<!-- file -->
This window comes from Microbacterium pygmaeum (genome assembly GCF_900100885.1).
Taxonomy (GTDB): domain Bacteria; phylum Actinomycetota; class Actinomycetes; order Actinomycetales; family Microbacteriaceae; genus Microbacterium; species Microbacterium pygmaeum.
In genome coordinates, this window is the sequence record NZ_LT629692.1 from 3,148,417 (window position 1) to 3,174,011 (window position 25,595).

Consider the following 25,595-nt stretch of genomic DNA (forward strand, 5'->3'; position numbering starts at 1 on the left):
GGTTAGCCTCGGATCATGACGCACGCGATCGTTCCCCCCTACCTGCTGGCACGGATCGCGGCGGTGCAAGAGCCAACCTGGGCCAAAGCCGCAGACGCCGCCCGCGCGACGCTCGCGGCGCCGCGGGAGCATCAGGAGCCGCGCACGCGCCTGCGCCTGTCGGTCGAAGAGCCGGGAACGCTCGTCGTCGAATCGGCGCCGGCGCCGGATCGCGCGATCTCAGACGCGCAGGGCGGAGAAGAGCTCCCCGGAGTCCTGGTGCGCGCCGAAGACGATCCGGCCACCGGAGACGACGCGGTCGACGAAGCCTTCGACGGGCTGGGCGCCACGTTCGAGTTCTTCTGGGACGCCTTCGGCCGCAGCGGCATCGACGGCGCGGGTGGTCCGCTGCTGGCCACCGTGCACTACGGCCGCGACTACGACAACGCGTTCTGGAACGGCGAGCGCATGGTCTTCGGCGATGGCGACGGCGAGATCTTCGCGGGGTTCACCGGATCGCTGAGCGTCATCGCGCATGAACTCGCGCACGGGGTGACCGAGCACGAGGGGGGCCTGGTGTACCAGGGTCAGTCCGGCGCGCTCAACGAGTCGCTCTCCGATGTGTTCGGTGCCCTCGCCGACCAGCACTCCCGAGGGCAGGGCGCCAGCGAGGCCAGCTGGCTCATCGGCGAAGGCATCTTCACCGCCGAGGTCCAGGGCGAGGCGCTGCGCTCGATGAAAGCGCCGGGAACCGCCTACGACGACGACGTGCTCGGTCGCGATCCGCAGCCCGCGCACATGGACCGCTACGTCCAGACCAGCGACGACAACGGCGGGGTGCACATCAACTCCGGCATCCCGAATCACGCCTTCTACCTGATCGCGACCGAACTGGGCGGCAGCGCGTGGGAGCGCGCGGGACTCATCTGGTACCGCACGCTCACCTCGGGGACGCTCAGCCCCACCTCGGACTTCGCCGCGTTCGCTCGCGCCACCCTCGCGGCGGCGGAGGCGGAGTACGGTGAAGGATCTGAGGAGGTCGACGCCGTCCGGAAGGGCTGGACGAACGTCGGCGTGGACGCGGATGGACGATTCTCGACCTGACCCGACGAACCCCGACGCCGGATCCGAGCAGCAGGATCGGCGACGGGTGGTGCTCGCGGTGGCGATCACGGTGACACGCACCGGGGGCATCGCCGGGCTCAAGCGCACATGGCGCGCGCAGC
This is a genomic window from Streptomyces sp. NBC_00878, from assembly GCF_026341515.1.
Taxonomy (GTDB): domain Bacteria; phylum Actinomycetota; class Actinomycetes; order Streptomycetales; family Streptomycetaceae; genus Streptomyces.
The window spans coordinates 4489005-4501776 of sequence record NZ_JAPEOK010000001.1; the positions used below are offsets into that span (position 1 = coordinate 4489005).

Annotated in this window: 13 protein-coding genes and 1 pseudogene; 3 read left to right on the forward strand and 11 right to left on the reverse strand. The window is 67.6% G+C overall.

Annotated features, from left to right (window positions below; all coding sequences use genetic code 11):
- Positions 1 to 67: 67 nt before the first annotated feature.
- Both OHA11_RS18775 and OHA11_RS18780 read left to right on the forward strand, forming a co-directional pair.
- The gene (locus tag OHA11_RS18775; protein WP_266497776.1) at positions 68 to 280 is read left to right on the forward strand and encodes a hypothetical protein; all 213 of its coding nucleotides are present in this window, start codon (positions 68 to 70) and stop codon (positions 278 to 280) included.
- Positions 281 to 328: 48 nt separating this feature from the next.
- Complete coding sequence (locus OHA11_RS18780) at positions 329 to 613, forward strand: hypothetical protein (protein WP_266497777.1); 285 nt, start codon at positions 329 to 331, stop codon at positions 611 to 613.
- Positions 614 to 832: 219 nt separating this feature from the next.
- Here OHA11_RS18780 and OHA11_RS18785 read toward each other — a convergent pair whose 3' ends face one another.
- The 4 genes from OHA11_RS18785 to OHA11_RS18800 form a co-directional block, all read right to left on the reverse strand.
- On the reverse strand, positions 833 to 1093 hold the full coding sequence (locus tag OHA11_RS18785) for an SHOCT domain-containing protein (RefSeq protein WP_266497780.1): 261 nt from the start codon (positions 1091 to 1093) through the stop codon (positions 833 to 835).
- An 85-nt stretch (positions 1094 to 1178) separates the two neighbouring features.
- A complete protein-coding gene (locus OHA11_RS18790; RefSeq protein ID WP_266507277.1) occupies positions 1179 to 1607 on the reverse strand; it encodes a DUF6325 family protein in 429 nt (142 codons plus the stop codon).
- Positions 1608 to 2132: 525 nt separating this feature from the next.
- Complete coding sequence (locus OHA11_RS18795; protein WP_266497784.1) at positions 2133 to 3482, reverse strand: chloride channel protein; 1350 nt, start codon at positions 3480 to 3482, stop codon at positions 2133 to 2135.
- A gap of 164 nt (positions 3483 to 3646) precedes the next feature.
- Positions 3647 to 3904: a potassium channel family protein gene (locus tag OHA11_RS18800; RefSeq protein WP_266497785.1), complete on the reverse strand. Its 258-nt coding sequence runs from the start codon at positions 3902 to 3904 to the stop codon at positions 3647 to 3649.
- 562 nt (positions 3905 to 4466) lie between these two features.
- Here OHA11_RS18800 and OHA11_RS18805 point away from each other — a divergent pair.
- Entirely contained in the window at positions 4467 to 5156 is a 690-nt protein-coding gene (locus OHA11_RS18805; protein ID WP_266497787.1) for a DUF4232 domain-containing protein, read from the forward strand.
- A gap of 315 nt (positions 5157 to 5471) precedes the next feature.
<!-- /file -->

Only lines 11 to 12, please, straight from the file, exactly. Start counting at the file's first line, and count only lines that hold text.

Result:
- Positions 1 to 67: 67 nt before the first annotated feature.
- Both OHA11_RS18775 and OHA11_RS18780 read left to right on the forward strand, forming a co-directional pair.